Living with Cystic Fibrosis: Chloe's story

Just like most girls her age, 17 year old Chloe McReynolds leads a busy life. When she isn’t hard at work in school, she enjoys socializing and relaxing with her friends. But unlike most girls her age, Chloe has Cystic Fibrosis and must also take time to manage her condition. She does this with the help of specialist staff at the Royal Belfast Hospital for Sick Children.
Chloe tells her story.


Although most people get diagnosed with Cystic Fibrosis (CF) when they are babies, I was about three when I got diagnosed. CF can affect people in lots of different ways – some people can get lots of chest infections, others have symptoms similar to asthma, and it can also affect your digestive system. I’m pretty lucky that mine is not too bad and I can do a lot at home to control it.

But I still travel regularly up from home in Maghera for treatment at the Children’s Hospital. I have been doing that since I was three. Over the years I’ve had to spend longer periods of time in the hospital, but at the moment I come up every month for three days at a time.

All the staff at the hospital are fantastic. Many of them have treated me since I was a child, so I’ve got to know them really well. The nurses in particular are more like friends – I can talk to them about everything -they are interested in me and my life, not just my illness.

As I’ve got older, I’ve learned to control my condition by doing more at home, though it can sometimes be difficult to plan my day around taking medication and doing my physiotherapy. But mostly I try to forget about my illness and not let it rule my life. I can still do lots of things everyone else does – I just passed my driving test, which gives me loads of independence, and my school formal is next week, which I’m really looking forward to. Sometimes though, it’s tough going...I can go through a bad spell when I get really tired and feel down because I can’t do all the same things as my friends.

The next few years are going to be full of changes for me. I turn 18 so will be transferred to Belfast City Hospital where the adult CF clinics are. I have so many friends here at Children’s, I’ll be sad to leave, but everyone is working hard to make my move to Belfast City Hospital as easy as possible. I am already meeting the staff from the adult CF team on a monthly basis. This will allow me to get to know everyone before my treatment begins, and also let the staff get to know me and my condition.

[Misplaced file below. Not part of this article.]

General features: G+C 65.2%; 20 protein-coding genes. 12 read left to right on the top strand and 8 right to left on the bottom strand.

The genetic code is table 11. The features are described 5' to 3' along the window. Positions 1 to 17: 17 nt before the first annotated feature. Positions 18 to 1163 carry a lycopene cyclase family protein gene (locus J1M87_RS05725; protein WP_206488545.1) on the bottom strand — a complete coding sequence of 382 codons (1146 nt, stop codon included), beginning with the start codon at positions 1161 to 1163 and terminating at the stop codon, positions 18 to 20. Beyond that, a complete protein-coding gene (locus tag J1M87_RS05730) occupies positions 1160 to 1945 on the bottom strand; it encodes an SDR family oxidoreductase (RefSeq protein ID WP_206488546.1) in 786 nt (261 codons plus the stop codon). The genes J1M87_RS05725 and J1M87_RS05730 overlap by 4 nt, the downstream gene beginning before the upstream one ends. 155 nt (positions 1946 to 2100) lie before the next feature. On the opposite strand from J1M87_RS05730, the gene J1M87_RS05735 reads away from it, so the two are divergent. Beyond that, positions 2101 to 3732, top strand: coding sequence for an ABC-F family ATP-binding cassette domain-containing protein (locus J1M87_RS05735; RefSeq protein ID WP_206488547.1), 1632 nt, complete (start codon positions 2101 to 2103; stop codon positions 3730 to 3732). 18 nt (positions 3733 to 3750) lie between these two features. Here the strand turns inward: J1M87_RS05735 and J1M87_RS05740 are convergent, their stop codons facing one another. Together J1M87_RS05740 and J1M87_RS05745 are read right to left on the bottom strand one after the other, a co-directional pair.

I’m also thinking about going to university in Scotland when I finish school. It would be a major move, so I need to start thinking about it now, looking at how I could manage my condition away from home and finding a Scottish hospital that can provide the ongoing treatment I need.

It’s exciting, and a bit scary, to plan new stuff - but it’s reassuring to know that I have the support and advise of the staff here at the Children’s Hospital and in Belfast City Hospital to help me move into this new stage of life.


Casenotes

Cystic Fibrosis (CF) is one of the UK's most common life-threatening inherited diseases, affecting over 8,500 people in the UK. It affects the internal organs, especially the lungs and digestive system, by clogging them with thick sticky mucus. This makes it hard to breathe and digest food.


CF Specialists in the Belfast Trust

The RBHSC Cystic Fibrosis (CF) unit is the regional centre for the care of all children with CF in Northern Ireland. There are currently about 180 patients (aged 1 month to 18 years) attending the clinic.
Recent advances in the treatment and management of CF have resulted in better health and quality of life for children and young people with CF.

The aim of this service is to help the children and their families manage CF so that they can have as normal a home and school life as possible and transfer to the Adult CF service as healthy adults who can lead fulfilling and rewarding lives. Read more about this service

The Adult Cystic Fibrosis (CF) unit is a regional service based at Belfast City Hospital, inpatient beds are based on level 8 of the Tower Block. There are currently have 257 patients. As patients get older we appreciate they have more responsibilities such as college, university, full time employment & their own families. Therefore in order to support patients when they require treatment they can be taught how to reconstitute & administer their IV antibiotics at home. When appropriate hospital admissions can also be planned around college/work commitments.